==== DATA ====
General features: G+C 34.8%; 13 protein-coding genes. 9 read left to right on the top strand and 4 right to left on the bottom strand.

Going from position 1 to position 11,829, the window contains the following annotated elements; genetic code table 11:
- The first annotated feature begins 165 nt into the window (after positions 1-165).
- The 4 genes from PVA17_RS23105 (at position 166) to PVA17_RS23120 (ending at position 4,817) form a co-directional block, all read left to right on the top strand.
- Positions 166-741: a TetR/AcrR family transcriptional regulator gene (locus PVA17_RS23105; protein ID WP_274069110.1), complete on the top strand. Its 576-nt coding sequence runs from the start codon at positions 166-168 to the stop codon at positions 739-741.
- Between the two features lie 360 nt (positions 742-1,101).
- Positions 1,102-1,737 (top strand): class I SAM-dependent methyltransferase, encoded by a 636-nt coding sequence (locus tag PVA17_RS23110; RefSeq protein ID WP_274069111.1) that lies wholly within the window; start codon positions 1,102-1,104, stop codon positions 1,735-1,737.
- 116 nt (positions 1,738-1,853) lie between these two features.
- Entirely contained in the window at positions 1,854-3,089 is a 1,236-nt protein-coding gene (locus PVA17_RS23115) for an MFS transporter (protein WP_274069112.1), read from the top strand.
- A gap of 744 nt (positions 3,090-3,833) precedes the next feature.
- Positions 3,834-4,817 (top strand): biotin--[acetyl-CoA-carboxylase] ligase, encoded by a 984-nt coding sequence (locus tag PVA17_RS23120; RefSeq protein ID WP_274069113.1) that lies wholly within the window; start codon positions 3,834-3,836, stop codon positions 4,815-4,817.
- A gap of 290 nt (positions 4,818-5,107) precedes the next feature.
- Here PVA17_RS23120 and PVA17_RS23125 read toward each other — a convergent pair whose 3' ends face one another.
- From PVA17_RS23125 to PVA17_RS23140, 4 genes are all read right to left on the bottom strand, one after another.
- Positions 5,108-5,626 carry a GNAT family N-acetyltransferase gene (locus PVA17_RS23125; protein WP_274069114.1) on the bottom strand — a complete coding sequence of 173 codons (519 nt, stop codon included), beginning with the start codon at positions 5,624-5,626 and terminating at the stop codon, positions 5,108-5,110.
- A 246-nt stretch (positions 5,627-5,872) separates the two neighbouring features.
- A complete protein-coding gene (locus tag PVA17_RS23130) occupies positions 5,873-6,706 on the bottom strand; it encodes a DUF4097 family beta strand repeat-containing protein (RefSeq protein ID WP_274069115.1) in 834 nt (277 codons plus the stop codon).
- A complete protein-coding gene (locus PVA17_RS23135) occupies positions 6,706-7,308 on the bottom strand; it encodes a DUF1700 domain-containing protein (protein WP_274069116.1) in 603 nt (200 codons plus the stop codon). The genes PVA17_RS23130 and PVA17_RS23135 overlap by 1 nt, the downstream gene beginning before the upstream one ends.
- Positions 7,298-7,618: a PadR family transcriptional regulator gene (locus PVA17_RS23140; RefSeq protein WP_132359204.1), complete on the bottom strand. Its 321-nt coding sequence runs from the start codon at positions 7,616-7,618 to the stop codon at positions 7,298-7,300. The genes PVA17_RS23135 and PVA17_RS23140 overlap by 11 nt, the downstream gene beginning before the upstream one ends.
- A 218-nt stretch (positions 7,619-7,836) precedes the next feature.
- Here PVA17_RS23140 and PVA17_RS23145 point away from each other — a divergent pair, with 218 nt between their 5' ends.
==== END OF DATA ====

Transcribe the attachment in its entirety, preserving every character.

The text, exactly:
General features: G+C 34.8%; 13 protein-coding genes. 9 read left to right on the top strand and 4 right to left on the bottom strand.

Going from position 1 to position 11,829, the window contains the following annotated elements; genetic code table 11:
- The first annotated feature begins 165 nt into the window (after positions 1-165).
- The 4 genes from PVA17_RS23105 (at position 166) to PVA17_RS23120 (ending at position 4,817) form a co-directional block, all read left to right on the top strand.
- Positions 166-741: a TetR/AcrR family transcriptional regulator gene (locus PVA17_RS23105; protein ID WP_274069110.1), complete on the top strand. Its 576-nt coding sequence runs from the start codon at positions 166-168 to the stop codon at positions 739-741.
- Between the two features lie 360 nt (positions 742-1,101).
- Positions 1,102-1,737 (top strand): class I SAM-dependent methyltransferase, encoded by a 636-nt coding sequence (locus tag PVA17_RS23110; RefSeq protein ID WP_274069111.1) that lies wholly within the window; start codon positions 1,102-1,104, stop codon positions 1,735-1,737.
- 116 nt (positions 1,738-1,853) lie between these two features.
- Entirely contained in the window at positions 1,854-3,089 is a 1,236-nt protein-coding gene (locus PVA17_RS23115) for an MFS transporter (protein WP_274069112.1), read from the top strand.
- A gap of 744 nt (positions 3,090-3,833) precedes the next feature.
- Positions 3,834-4,817 (top strand): biotin--[acetyl-CoA-carboxylase] ligase, encoded by a 984-nt coding sequence (locus tag PVA17_RS23120; RefSeq protein ID WP_274069113.1) that lies wholly within the window; start codon positions 3,834-3,836, stop codon positions 4,815-4,817.
- A gap of 290 nt (positions 4,818-5,107) precedes the next feature.
- Here PVA17_RS23120 and PVA17_RS23125 read toward each other — a convergent pair whose 3' ends face one another.
- From PVA17_RS23125 to PVA17_RS23140, 4 genes are all read right to left on the bottom strand, one after another.
- Positions 5,108-5,626 carry a GNAT family N-acetyltransferase gene (locus PVA17_RS23125; protein WP_274069114.1) on the bottom strand — a complete coding sequence of 173 codons (519 nt, stop codon included), beginning with the start codon at positions 5,624-5,626 and terminating at the stop codon, positions 5,108-5,110.
- A 246-nt stretch (positions 5,627-5,872) separates the two neighbouring features.
- A complete protein-coding gene (locus tag PVA17_RS23130) occupies positions 5,873-6,706 on the bottom strand; it encodes a DUF4097 family beta strand repeat-containing protein (RefSeq protein ID WP_274069115.1) in 834 nt (277 codons plus the stop codon).
- A complete protein-coding gene (locus PVA17_RS23135) occupies positions 6,706-7,308 on the bottom strand; it encodes a DUF1700 domain-containing protein (protein WP_274069116.1) in 603 nt (200 codons plus the stop codon). The genes PVA17_RS23130 and PVA17_RS23135 overlap by 1 nt, the downstream gene beginning before the upstream one ends.
- Positions 7,298-7,618: a PadR family transcriptional regulator gene (locus PVA17_RS23140; RefSeq protein WP_132359204.1), complete on the bottom strand. Its 321-nt coding sequence runs from the start codon at positions 7,616-7,618 to the stop codon at positions 7,298-7,300. The genes PVA17_RS23135 and PVA17_RS23140 overlap by 11 nt, the downstream gene beginning before the upstream one ends.
- A 218-nt stretch (positions 7,619-7,836) precedes the next feature.
- Here PVA17_RS23140 and PVA17_RS23145 point away from each other — a divergent pair, with 218 nt between their 5' ends.